JS: In that view, it's effectively a rebate, right? So, Novant bought the hospital, and now they're getting a big chunk of the money back in the form of workforce training. And now the counter to that point, which the chairman of the Endowment Bill Cameron told you, Ben, in December is, you know, sure, it's going to benefit Novant, but it's supposed to benefit patients, right? We want a healthcare system that's more robust, that we don't have to worry about what we had worried about back in the summer of 2022. Things really hit the fan with the hospital, other hospital systems across the state and country were also dealing with tons of issues, too. This is really a result of the fallout from the pandemic, but the resources were spread really thin. And they're the ratios from nurses to patients were really way off. And you've had a lot of people leaving the industry. So basically from a flatline point of view, there's a huge need for more healthcare workers. And so for the Endowment to choose this as a cause, you know, it certainly does make sense and from Cameron’s point of view, it's a societal good, right? It's not about nonprofit, it's not about Novant as a company — regardless Peterson and the Heal Our People’s Endowments’ overall point of view is that it's time for increased scrutiny, and it's time for increased oversight of this group. Peterson, basically says, ‘Listen, you guys have had three years to get it together. And lately, you've had this series of hiccups, speed bumps that have been pretty public, but you're also not really showing a whole bunch of transparency in discussing them.’

BS: Yeah. And he's also asking for some more public hearings about this. One of the original things that Attorney General Josh Stein did require when he approved the hospital sale, and the creation of the Endowment was at least some public meetings from the Endowment. All of the actual board meetings are still private, so I think that's still a bone of contention. The flip side of this is that, you know, there are a lot of ways you could go about addressing this issue, but going through Josh Stein requires Josh Stein to do something. And he's been somewhat hands-off. When you and I reported on the vote to put Woody White and Pat Kusek, both former Republican county commissioners who voted for the sale of a hospital onto the endowment board. This reduced the diversity that Stein had asked to see on the board. His office said they were concerned but ultimately didn't do anything. And so it remains to be seen if Stein's office has any appetite for getting into this.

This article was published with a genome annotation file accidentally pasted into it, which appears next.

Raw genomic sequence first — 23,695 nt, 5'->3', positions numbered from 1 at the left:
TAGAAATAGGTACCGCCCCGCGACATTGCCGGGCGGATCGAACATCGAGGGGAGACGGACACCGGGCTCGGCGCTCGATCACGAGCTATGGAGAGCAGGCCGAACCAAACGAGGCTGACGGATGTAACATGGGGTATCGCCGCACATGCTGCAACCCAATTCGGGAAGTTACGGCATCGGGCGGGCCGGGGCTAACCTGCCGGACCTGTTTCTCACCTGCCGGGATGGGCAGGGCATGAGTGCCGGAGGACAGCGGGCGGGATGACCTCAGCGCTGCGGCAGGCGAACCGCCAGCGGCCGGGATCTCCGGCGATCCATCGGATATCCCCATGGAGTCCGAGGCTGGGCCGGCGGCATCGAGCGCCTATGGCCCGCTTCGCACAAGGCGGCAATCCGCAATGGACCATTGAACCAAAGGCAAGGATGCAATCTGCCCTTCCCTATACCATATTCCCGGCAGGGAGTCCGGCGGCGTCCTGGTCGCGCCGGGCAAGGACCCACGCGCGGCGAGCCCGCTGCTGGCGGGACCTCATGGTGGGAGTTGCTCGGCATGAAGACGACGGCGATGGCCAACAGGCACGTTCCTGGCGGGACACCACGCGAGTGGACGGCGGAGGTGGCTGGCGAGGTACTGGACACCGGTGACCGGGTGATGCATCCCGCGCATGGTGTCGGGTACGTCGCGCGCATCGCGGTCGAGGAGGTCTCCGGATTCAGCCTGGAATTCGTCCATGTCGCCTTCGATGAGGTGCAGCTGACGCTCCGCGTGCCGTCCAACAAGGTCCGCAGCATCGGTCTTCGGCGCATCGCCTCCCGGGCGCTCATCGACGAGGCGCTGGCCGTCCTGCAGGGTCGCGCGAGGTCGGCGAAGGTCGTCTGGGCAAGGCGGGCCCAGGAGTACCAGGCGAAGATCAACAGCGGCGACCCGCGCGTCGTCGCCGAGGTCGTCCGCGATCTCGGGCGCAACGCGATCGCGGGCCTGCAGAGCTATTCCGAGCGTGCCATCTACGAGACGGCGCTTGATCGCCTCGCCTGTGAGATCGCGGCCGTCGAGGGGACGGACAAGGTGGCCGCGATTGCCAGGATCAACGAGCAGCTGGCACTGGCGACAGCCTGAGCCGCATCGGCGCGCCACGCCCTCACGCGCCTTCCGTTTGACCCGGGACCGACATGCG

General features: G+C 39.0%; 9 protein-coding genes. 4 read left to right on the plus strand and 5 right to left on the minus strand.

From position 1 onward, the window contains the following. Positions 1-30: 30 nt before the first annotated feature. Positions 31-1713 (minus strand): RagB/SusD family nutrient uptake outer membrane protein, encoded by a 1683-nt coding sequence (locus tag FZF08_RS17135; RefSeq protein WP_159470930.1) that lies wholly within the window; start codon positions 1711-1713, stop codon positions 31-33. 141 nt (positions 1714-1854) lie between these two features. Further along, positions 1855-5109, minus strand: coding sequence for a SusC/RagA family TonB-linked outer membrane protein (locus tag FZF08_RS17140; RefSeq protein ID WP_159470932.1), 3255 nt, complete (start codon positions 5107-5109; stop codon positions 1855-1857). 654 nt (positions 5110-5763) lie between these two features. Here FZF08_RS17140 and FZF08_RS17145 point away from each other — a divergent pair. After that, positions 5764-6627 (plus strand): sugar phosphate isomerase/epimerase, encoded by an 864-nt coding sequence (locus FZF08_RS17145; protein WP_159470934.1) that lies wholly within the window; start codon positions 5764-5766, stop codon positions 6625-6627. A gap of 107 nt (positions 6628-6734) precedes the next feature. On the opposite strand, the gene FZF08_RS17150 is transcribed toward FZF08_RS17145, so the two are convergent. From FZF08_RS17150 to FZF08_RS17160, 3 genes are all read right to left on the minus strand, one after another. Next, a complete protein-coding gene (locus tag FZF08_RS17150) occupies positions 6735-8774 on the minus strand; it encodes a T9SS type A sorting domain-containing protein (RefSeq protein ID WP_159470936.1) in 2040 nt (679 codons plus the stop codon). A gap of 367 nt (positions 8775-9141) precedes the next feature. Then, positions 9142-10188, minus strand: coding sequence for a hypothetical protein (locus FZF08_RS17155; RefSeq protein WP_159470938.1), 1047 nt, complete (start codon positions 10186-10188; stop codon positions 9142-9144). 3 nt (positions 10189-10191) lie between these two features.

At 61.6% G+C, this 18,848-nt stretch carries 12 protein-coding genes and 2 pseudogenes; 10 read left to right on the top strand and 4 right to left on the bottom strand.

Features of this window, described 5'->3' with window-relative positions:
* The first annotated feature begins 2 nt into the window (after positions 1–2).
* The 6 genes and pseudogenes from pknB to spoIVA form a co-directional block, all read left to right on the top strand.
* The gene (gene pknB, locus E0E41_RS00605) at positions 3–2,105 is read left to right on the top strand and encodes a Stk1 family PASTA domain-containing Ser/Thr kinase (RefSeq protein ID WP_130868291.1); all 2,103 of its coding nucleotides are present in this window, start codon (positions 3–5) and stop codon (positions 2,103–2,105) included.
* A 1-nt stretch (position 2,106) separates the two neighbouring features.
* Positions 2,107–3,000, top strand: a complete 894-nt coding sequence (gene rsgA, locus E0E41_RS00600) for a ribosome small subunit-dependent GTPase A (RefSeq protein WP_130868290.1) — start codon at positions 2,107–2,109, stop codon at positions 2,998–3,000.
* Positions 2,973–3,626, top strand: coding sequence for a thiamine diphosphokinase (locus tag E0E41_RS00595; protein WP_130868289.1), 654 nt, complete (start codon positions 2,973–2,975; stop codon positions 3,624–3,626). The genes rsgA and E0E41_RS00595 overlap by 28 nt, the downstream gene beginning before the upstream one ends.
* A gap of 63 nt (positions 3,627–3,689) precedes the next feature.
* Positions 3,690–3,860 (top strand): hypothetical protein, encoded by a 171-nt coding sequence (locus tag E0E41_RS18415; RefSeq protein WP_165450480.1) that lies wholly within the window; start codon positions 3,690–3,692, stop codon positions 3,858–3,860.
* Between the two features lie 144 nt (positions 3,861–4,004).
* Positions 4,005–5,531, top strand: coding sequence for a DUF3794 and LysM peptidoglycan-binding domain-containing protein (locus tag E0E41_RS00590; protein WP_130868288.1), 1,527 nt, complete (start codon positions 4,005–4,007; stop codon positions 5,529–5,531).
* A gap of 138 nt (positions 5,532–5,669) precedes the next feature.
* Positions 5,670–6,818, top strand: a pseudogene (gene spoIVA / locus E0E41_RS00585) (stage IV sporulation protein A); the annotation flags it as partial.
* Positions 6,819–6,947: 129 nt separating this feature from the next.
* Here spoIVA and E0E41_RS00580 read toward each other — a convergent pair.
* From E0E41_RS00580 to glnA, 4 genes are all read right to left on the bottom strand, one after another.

JS: And one thing that I think is worth pointing out is that Peterson says, you know, this has nothing to do with Stein running for governor, which of course he is. This has more to do with the role of the attorney general. And basically this group that he has established, this is not about this current moment, it's about creating something that can oversee the Endowment in perpetuity. Right. So this is for any future person who occupies the attorney general role, it’s not just Stein.

BS: Fair enough. Yeah. I mean, the Endowment, at least if it continues to function the way it's designed to and the markets don't completely collapse, will be around forever. So some long-term oversight will be important. So definitely a story we'll be following but for now, Johanna Still, thanks for being here.

JS: Thank you.

Ben Schachtman is a journalist and editor with a focus on local government accountability. He began reporting for Port City Daily in the Wilmington area in 2016 and took over as managing editor there in 2018. He’s a graduate of Rutgers College and later received his MA from NYU and his PhD from SUNY-Stony Brook, both in English Literature. He loves spending time with his wife and playing rock'n'roll very loudly. You can reach him at BSchachtman@whqr.org and find him on Twitter @Ben_Schachtman.
Johanna Still is The Assembly‘s Wilmington editor. She previously covered economic development for Greater Wilmington Business Journal and was the assistant editor at Port City Daily.